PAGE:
Five days of belly dancing workshops culminating in a final performance on 8/31 at 6:30 PM. $80 per workshop, $15 for final performance
A retrospective of work by the late sculptor and longtime SAIC professor. Reception Thu 7/10, 5-8 PM.
Despite its name, this comedy club, billed as the largest in the country, features some of the biggest names in stand-up. $17-$30, 21+, 2 dr. min.
$22 plus two-drink minimum
Jerome Robbins and Leonard Bernstein were clever men, all right. But whichever one of them thought of pairing Bernstein's music with words by Betty Comden and Adolph Green was a true Broadway genius. Inspired by Fancy Free, Robbins's 1944 ballet set to a Bernstein score, On the Town engineers delight from the interplay between the composer's high-art influences and the writers' wiseass humor. The show isn't about much: While on 24-hour leave in New York, three sailors meet three women—a lusty cabbie, an anthropologist with a thing for Pithecanthropus erectus, and sweet Ivy Smith, the subway system's Miss Turnstiles for June. Tuneful, witty, occasionally balletic high jinks ensue. What makes the show signify, though, is the authors' recognition that their real subject is the pain and hope of being young in wartime. Under David H. Bell's direction, the central couple—Alison Jantzie's Ivy and Max Clayton's Gabey—are a little bland. But everything around them swings, especially Marya Grandy as the cabbie, Johanna McKenzie Miller as the anthropologist, Alex Goodrich as the anthropologist's hilariously hapless fiance, and Brandi Wooten as a girl with a bad cold. —Tony Adler $40-$48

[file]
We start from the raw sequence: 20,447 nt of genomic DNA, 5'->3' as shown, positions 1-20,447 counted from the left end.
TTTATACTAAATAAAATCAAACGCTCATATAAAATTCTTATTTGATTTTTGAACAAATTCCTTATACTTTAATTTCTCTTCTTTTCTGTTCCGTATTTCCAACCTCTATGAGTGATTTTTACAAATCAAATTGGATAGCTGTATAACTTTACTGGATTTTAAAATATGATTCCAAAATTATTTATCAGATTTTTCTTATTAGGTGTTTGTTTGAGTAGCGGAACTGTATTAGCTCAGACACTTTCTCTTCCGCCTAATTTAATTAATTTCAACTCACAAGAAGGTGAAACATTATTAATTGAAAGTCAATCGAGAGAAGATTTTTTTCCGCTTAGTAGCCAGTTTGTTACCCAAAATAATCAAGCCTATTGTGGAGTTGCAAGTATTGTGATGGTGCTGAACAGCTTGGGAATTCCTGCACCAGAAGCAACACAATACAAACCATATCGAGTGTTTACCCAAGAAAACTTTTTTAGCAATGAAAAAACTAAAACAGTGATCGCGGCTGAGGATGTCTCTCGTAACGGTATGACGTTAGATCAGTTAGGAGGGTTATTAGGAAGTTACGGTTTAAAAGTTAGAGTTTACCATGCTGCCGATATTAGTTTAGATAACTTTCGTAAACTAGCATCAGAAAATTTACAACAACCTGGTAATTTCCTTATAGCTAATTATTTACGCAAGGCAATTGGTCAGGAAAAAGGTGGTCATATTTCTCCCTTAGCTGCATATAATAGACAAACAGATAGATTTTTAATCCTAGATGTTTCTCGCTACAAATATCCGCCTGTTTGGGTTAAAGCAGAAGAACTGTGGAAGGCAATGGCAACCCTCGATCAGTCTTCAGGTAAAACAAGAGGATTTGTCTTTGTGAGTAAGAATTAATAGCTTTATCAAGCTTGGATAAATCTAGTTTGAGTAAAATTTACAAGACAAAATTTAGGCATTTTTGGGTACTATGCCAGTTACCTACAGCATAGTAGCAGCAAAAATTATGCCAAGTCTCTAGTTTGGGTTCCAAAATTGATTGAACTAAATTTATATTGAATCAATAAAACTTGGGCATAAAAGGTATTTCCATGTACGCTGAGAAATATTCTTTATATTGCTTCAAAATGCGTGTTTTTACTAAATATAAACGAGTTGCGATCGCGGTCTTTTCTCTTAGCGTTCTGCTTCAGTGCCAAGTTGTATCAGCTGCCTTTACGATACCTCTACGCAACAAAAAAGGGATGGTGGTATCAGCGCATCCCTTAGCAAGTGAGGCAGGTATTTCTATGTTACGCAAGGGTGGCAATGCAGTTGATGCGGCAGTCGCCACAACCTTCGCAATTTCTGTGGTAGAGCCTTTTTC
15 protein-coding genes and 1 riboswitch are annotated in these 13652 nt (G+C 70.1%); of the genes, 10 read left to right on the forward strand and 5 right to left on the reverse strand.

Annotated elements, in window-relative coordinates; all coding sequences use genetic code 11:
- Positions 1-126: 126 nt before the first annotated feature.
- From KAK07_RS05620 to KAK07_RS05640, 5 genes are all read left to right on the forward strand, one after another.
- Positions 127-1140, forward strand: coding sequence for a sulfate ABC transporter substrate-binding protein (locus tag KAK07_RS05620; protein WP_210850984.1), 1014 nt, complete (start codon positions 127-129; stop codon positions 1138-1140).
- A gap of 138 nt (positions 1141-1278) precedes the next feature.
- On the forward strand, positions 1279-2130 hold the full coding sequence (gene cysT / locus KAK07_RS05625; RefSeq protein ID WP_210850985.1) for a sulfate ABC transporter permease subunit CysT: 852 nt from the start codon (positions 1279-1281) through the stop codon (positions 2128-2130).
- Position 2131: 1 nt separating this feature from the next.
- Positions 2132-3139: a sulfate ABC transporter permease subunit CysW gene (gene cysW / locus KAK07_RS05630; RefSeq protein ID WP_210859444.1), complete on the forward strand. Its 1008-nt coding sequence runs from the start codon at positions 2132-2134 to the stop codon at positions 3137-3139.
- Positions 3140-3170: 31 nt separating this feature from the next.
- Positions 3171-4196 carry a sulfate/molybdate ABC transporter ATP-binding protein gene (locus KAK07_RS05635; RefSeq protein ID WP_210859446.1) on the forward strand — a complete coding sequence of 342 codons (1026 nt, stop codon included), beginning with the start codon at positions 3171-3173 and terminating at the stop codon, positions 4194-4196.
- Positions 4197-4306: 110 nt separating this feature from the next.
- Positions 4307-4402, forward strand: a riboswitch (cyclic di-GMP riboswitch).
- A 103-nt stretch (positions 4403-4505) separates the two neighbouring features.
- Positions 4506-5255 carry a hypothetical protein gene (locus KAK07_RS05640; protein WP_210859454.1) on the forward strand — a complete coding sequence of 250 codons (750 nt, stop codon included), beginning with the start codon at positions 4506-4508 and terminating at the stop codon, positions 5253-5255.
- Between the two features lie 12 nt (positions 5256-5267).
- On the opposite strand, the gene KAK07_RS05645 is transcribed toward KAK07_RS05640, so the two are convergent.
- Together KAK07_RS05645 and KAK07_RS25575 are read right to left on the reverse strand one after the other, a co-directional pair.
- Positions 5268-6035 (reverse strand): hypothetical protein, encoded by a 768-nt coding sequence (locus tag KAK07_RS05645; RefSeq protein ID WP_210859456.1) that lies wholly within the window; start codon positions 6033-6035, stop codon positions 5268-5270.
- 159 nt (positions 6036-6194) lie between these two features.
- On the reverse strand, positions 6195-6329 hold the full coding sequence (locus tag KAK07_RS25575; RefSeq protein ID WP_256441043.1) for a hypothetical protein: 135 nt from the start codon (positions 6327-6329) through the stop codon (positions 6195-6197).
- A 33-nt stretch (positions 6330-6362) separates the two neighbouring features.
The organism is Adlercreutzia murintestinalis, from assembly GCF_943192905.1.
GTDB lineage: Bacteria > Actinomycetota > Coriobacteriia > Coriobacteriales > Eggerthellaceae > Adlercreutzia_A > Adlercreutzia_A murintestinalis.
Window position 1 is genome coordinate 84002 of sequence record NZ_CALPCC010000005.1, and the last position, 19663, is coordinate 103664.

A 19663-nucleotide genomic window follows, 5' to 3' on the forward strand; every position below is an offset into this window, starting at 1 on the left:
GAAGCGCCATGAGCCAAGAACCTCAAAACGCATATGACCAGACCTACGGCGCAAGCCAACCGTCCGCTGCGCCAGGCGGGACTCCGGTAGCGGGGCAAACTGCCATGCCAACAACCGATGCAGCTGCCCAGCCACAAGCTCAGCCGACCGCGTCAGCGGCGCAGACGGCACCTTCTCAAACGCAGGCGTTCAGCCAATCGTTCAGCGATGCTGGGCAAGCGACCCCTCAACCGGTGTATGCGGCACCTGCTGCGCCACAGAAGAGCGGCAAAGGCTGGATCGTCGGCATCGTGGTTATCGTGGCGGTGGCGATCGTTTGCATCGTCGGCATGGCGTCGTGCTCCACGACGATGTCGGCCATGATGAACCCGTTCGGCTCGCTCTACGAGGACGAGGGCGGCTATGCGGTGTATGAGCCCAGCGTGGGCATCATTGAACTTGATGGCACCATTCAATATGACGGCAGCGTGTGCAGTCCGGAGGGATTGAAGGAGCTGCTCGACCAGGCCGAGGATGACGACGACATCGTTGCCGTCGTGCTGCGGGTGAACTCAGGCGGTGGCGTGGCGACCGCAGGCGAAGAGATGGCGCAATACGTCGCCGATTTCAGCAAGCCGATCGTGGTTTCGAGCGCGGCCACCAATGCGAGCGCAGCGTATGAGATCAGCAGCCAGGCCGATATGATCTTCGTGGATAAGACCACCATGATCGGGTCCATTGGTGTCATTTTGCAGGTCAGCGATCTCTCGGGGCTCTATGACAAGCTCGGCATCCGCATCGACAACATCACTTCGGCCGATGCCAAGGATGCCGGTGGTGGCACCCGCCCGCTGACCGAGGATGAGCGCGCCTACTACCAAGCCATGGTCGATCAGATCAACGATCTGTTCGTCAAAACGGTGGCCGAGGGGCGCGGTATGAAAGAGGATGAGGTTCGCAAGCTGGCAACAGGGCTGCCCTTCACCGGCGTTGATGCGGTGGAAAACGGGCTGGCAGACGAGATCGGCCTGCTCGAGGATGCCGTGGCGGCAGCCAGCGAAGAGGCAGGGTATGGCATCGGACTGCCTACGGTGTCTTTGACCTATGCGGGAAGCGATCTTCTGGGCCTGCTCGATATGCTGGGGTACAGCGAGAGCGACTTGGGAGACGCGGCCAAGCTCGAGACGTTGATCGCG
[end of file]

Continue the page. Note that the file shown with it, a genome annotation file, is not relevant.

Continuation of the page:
The Neo-Futurists' classic performance of 30 plays in 60 minutes. $20